Milton Friedman is quite a revered figure – among economists, conservatives, libertarians and some leftists – partly, of course, because he was a prolific economist, but also in large part due to his debating skills. He is generally perceived as able to shut down arguments from the left with simple, easy to understand, often amusing one liners. However, I have always found him unconvincing, and here I hope to show why.
There will be, of course, numerous conceptual disagreements which I will try not to discuss in this post: the phony market-government dichotomy, where government is some exogenous entity; the general idea that self interest will lead to the best of all outcomes; the invocation of the mythical ‘free market.’ Nor is the purpose of this post to draw attention Friedman’s major intellectual arguments themselves – though I have already done that with his stance on assumptions, corporate social responsibility, and I suppose by proxy I have commented on his interpretation of the Great Depression.
Instead what I want to do here is show Friedman’s general debating techniques are highly questionable. Many of his arguments rest on an abuse of the reductio ad absurdum. Sometimes Friedman was either ignorant about the evidence or just plain dishonest. Many of the ‘facts’ he cites don’t stand up to even a brief fact check. Here are some examples:
Here, Friedman references the late 19th century land deals as ‘minor.’ One billion acres of land is not minor. Much of this land was taken from citizens directly in the interests of privately owned corporations, and/or involved widespread fraud and corruption. The sheer volume of land seized suggests the deals played a massive part in establishing the railway lines, along with many other industries across the U.S. Would these engines of growth have been built if not for the coercive grabbing of masses of land?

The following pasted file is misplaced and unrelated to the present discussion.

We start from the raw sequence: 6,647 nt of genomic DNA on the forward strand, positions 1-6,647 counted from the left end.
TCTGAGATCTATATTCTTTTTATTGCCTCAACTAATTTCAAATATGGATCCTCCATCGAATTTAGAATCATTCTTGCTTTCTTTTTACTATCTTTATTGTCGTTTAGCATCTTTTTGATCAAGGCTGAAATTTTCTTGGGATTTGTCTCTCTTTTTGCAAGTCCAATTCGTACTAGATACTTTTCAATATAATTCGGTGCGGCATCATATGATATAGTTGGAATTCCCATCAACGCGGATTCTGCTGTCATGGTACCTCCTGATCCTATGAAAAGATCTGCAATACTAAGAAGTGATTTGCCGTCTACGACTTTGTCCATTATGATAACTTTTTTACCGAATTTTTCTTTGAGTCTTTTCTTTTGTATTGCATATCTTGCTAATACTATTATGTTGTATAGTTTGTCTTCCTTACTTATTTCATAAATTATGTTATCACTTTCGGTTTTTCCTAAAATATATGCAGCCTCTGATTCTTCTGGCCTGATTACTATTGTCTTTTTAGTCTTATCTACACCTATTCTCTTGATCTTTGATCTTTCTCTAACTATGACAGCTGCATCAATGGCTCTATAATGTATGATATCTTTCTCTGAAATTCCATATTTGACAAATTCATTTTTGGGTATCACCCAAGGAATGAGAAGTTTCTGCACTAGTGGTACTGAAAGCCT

The fact is that even cursory glance at social mobility in the United States puts lie to Friedman’s claims about it being high. Similar results hold for most developed countries, generally only changing as they become more Social Democratic.
In general I’ve noticed Friedman makes repeated vague references to ‘all of history,’* for which he never provides specifics, and which are actually completely at odds with the evidence. I can only conclude that what he says is based not on history but on armchair analysis of what must have happened, based on his own logic. But there is strong reason to doubt this logic – as I have discussed in my previous posts A Brief Anti-Economist History and How Natural is Capitalism, Exactly?, Western Capitalism did not just spring out of nowhere due to the magic of the market.
For example, was Friedman aware of hunting restrictions such as the Black Acts, which brutally enforced limits on peasant activity and so contributed to the initial rise in the industrial workforce? The rise in enclosure acts, which did something similar? Is he aware of the large amount of U.S. tariffs during the country’s rise to prominence, and similar trends in other Western countries, as well as more recently developed countries in Asia? Such historical debates are lost in a sea of sweeping assertions about the efficacy of the apparently omnipresent ‘free enterprise system,’ with narratives that would have Friedman fail a first year history essay.
To be sure, as with all historical analysis, there is always room for discussion, but Friedman’s arguments rest upon one interpretation of ‘facts’ that are usually incomplete or a blatant misrepresentation of what actually happened.
So it’s quite easy to find instances of Friedman presenting questionable evidence to support his arguments. But what about his famous purely logical put downs? Do they stand up to scrutiny? Here is quite a widely watched YouTube clip (always worth noting that the young man is not actually Michael Moore):
The issue raised is whether Ford acted immorally by failing to install some safeguarding blocks in their infamous Pinto cars, which resulted in a large amount of deaths. Friedman suggests the problem is amoral, and simply a matter of price: nobody can place an infinite value on a human life, so whether the car should have been released rests on a monetary trade off. Friedman suggests the young man who posed the question is not interested in principle, only price. In fact this is not true; Friedman simply asserts it and builds his argument from there.